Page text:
Keyboard Control of Parrot Minidrones
Simulink® Support Package for Parrot® Minidrones helps you to remotely control the behavior of the drone. This is achieved by forwarding the key presses on the keyboard of the host computer to the drone.
The workflow for implementing keyboard control of Parrot minidrone includes the following steps:
Preparing Simulink model for keyboard control of drone
Deploying the Simulink model to the drone
Using the Keyboard Control Panel after the drone has started
Preparing Simulink Model for Keyboard Control
Simulink Support Package for Parrot Minidrones contains the Keyboard Read block that can be used to receive key presses from the host computer. This block outputs the ASCII code of the key that was pressed on the keyboard of the host computer, which can be used to perform actions on the drone.
Keyboard keys can be used for controlling the drone only after the Simulink model has started running in the drone (you still need to press the START button on the Flight Control Interface to start the drone).
To prepare the Simulink model for keyboard control of drone, follow these steps:
Add the Keyboard Read block in the Simulink model.
Only one Keyboard Read block is allowed in the entire Simulink model. Any number of connections can be derived from the output signal of this block.
Identify the action that you would like to trigger by pressing a key on the keyboard. For example:
Changing the pitch and yaw values to reach to a desired position
Changing the speed of the motors on the drone
Landing the drone
Emergency shutdown of the drone
Identify a character on the keyboard to trigger this action.
The identified characters can include all the printable characters – letters, numbers, punctuation marks, and common symbols present on the keyboard. Do not consider any key that does not have the corresponding ASCII character code available (for example – do not use arrow keys, Function keys, OS-specific keys and so on).
Use the output of the Keyboard Read block to trigger a particular action. For example, add a Compare to Constant block to check for a particular key press (based on the ASCII code of the key pressed).
Design the logic for executing the action. For example, you can add additional blocks like Add and Switch to control the motors of the drone based on key presses.
Example of Keyboard Read block used in a modified Code Generation Template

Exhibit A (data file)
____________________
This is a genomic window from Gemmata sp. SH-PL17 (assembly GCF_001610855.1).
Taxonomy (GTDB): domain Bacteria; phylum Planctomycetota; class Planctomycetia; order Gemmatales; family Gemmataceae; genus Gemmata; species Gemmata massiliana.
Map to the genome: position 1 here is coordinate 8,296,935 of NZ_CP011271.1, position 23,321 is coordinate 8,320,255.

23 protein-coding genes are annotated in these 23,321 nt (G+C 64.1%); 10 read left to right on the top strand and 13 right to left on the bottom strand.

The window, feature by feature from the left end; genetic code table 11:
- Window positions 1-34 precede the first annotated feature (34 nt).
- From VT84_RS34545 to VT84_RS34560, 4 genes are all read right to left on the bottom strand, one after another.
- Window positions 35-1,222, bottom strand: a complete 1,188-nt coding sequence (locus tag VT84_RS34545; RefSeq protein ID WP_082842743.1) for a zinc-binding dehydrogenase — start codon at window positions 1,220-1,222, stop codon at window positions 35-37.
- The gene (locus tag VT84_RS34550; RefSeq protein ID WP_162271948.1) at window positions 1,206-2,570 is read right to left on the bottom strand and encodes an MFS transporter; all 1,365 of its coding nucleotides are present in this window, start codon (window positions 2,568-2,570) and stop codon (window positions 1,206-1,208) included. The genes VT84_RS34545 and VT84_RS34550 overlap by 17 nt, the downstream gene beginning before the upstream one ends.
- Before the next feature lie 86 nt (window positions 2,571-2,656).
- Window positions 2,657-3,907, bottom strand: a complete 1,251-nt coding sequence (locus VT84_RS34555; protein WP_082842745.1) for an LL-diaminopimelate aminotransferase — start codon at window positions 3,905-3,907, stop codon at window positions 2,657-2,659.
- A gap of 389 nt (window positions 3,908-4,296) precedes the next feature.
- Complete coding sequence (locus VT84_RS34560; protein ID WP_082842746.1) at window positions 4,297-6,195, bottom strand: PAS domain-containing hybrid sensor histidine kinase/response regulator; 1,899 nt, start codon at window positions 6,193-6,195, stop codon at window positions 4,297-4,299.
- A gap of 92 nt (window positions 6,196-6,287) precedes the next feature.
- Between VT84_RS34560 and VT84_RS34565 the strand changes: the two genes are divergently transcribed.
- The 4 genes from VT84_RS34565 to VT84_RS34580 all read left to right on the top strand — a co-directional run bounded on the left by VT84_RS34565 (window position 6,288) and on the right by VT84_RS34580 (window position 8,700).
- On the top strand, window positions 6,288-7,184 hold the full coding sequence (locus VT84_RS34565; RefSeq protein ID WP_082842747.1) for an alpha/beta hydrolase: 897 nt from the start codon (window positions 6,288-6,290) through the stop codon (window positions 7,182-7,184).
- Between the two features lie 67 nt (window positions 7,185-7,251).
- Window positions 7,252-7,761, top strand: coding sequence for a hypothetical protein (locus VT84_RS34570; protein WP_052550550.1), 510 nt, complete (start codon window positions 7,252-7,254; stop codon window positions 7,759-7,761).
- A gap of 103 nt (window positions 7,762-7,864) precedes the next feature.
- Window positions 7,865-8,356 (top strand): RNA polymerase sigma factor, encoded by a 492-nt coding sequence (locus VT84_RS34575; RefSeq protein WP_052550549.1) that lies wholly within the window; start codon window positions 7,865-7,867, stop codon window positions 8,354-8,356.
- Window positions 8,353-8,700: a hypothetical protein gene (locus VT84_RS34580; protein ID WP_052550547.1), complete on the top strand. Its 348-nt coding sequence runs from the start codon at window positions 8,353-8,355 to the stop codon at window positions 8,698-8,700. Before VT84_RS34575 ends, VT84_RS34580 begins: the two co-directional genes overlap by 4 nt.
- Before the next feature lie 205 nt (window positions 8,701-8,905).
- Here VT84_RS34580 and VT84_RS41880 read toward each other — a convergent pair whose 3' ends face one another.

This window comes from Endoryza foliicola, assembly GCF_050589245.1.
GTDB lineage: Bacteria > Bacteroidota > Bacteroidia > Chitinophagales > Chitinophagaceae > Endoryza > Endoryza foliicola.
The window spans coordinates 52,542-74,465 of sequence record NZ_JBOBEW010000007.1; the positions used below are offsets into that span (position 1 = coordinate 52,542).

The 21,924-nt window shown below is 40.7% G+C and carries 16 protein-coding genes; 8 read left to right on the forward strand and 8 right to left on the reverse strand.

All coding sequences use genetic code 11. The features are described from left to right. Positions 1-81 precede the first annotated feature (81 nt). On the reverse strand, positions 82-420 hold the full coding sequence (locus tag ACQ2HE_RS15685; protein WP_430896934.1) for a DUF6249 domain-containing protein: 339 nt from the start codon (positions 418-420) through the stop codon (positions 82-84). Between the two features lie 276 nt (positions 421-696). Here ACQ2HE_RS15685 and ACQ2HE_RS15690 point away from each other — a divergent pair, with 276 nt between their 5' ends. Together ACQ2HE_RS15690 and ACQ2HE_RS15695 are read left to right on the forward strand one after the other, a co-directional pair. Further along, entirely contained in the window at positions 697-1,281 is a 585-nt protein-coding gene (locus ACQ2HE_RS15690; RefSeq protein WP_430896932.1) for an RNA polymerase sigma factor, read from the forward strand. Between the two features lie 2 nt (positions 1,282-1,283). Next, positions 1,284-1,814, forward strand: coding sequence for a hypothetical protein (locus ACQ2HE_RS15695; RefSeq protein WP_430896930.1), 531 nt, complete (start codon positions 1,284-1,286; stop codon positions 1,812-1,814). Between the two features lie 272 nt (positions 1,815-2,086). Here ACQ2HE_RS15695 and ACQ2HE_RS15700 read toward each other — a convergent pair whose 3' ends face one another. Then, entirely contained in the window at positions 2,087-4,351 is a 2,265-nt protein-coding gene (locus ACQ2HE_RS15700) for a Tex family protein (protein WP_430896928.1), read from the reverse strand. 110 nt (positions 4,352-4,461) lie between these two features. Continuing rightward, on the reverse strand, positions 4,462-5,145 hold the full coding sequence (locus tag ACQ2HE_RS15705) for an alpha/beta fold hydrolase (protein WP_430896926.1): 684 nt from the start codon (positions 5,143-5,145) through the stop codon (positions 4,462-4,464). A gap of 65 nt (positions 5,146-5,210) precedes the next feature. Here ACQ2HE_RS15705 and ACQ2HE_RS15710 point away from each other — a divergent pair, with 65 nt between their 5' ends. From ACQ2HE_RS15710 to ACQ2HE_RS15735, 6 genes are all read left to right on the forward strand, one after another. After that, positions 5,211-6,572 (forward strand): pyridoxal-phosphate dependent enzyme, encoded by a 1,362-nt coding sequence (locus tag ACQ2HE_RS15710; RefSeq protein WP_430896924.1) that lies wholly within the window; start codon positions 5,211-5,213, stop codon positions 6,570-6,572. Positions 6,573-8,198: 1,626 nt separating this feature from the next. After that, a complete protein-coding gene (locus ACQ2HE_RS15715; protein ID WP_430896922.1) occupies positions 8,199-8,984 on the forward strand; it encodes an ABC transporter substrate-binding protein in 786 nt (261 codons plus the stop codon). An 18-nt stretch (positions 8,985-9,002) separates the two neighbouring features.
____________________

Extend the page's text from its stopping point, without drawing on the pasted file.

Using Keyboard Control Panel
After the Simulink model is successfully deployed on the Parrot minidrone, you need to start the model by clicking the START button on the Flight Control Interface.
The Keyboard Control Panel appears as part of the Flight Control Interface after the Simulink model has started running on the drone.
To use the Keyboard Control Panel while the model is running on the drone, follow these steps:
On the Flight Control Interface, click the Show Keyboard Control Panel checkbox.
Click Enable Keyboard Control.
Place the cursor in the field below the Enable Keyboard Control button, and press the required key on the keyboard.
The drone executes the action that you have mapped to the pressed key.
Using MATLAB Scripts for Keyboard Control
The keyboard control of the Parrot minidrone using the Flight Control Interface
can be extended to a MATLAB script also. The Keyboard Control interface uses a
TCP/IP interface to send the key presses to the Keyboard Read block in the Simulink
model. The Keyboard Read block listens to the port
26061 for any
incoming connections. The Flight Control Interface opens up a TCP client and
connects to this port.
Once a model having a Keyboard Read block is running on the drone, run the MATLAB script to send characters to the drone. The script needs to:
Open a TCP/IP handle to the IP address
192.168.3.1, and connect to the port
The Keyboard Read block listens at the port 26061 ONLY.
Write a single byte to the TCP socket.
For example, to send the ASCII
a to the Keyboard Read block in
the model running on the drone, use the MATLAB script as below (the IP address
192.168.3.1 corresponds to Parrot Mambo; for Parrot Rolling
Spider the IP address is
tcpHandle = tcpclient('192.168.3.1',26061); write(tcpHandle, uint8('a'));